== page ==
For an inexpensive or even no-cost alternative, the closest solution would be one that is merely procedural. Many of these would fall under the internode interaction principle. The least expensive solution would be removing impediments to cooperation among organizations and agencies. A major problem often encountered by emergency management organizations is the phenomenon of “self-dispatching” exemplified by the unauthorized entry of responders (or other persons) into a burning building. This was a problem at both the World Trade Center and the Pentagon on 9/11. Solutions to this problem would be procedural with a very low cost.

High-cost items become worth the price when the adverse consequences projected exceed the cost. As mentioned earlier, San Francisco built a triple-redundant water system after the 1906 earthquake. In some cases, it may be possible to perform a lifecycle cost analysis that includes the cost of the resilience enhancement actions, and then to balance that against the probable cost that would be expected if those actions were not implemented.

The challenge, of course, is that, although the cost of certain preventive actions can be determined, the cost that would have been incurred had the preventive action not been taken is necessarily indeterminate (because not all of the likely, as opposed to possible, costs can be accurately determined). Only statistical methods could be used to assist the decisions. Hence, the issue of cost is sometimes easy, sometimes difficult, and sometimes irresolvable.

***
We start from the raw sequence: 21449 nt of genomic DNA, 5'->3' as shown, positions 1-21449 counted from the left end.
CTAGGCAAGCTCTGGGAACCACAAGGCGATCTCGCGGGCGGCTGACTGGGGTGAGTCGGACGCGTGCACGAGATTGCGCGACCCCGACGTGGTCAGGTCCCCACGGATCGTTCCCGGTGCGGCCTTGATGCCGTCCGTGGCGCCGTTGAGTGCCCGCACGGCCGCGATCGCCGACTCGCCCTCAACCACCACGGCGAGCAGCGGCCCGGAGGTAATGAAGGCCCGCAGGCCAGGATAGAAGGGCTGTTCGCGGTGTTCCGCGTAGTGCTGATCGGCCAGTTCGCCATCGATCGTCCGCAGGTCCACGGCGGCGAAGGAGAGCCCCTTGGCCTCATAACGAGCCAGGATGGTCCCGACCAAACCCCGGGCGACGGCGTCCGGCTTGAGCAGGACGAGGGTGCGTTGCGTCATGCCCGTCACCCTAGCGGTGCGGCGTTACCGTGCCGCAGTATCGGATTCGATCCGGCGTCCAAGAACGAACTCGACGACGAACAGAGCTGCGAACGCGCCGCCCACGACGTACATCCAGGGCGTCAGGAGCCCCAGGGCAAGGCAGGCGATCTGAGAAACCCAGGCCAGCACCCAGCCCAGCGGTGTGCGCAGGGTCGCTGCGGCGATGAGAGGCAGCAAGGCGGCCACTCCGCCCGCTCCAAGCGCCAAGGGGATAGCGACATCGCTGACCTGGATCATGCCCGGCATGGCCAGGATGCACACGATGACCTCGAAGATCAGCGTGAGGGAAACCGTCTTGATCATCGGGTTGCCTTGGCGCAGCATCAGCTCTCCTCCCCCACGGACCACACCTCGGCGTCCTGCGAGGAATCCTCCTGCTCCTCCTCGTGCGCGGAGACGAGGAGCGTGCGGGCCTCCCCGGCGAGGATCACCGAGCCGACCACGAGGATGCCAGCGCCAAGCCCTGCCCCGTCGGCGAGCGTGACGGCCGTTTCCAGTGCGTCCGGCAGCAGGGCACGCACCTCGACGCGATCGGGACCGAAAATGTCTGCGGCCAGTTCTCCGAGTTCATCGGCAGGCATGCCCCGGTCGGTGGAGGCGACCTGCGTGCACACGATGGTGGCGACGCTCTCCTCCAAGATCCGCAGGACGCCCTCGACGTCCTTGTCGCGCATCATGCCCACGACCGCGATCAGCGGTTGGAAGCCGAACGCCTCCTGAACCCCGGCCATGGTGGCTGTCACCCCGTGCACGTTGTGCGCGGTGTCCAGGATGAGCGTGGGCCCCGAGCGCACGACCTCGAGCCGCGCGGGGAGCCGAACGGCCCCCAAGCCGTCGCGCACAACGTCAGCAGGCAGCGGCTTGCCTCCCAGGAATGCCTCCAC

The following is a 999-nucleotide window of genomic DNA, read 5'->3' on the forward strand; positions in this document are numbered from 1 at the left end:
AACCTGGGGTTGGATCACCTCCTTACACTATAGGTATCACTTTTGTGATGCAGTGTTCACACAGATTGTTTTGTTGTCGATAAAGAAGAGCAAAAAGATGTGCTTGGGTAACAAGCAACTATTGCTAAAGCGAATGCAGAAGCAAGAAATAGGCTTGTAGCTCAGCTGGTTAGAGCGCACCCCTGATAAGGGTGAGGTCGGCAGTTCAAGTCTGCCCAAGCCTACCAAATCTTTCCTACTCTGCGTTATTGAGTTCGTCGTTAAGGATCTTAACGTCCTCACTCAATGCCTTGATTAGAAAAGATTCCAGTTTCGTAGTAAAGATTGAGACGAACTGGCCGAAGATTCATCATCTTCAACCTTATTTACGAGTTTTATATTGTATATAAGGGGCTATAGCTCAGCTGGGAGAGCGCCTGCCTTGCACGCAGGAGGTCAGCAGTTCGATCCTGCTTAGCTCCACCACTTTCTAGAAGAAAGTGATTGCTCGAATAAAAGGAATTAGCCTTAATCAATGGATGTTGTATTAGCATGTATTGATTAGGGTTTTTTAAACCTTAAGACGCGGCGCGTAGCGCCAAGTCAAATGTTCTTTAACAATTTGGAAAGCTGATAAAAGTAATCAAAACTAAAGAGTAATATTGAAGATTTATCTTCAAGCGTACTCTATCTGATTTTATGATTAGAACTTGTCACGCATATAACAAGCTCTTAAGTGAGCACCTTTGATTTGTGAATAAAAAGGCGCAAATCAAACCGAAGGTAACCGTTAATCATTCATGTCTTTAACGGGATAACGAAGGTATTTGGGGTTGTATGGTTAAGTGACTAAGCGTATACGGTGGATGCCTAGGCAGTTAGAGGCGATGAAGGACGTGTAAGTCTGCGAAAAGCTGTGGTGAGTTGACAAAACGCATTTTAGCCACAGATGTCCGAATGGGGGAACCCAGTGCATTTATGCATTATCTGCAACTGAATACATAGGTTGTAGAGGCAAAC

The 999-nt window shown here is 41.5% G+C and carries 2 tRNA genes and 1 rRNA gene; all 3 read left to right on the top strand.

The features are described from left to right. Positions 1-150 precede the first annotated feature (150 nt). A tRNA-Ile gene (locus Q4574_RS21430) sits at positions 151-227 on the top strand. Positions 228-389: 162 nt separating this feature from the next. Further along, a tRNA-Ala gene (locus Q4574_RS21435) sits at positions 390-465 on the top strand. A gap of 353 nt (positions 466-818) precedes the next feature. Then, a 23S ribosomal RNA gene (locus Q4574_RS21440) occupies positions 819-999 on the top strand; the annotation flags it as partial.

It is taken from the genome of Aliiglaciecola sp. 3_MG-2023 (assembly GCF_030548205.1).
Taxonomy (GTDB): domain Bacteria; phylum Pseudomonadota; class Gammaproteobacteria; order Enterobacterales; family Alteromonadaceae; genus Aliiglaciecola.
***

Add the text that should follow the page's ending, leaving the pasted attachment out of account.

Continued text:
Scott Jackson is a lecturer in the Systems Architecting and Engineering program of the University of Southern California (USC) and the author of Architecting Resilient Systems: Accident Avoidance and Survival and Recovery from Disruptions (published in 2010 by John Wiley & Sons, Hoboken, N.J.). He also: (a) is a fellow of the International Council on Systems Engineering (INCOSE) and chair of the INCOSE Resilient Systems Working Group; and (b) represents both INCOSE and USC on The Infrastructure Security Partnership (TISP). Jackson holds an MS in Engineering from the University of California in Los Angeles and is a Ph.D. candidate at the University of South Australia.

Significant contributions to this article were made by Timothy L.J. Ferris, who holds a Ph.D. from the University of South Australia – where, as Associate Director Teaching and Learning in the Defence and Systems Institute, he has responsibility for all of the Institute's teaching programs. Dr. Ferris also is supported by the International Council on Systems Engineering (INCOSE) as lead author in the Curriculum for Systems Engineering (BKCASE) Project and is the INCOSE Associate Director for Academic Research. He oversees research in the resilience of engineered systems and, with Scott Jackson, is a peer-reviewed author on that subject.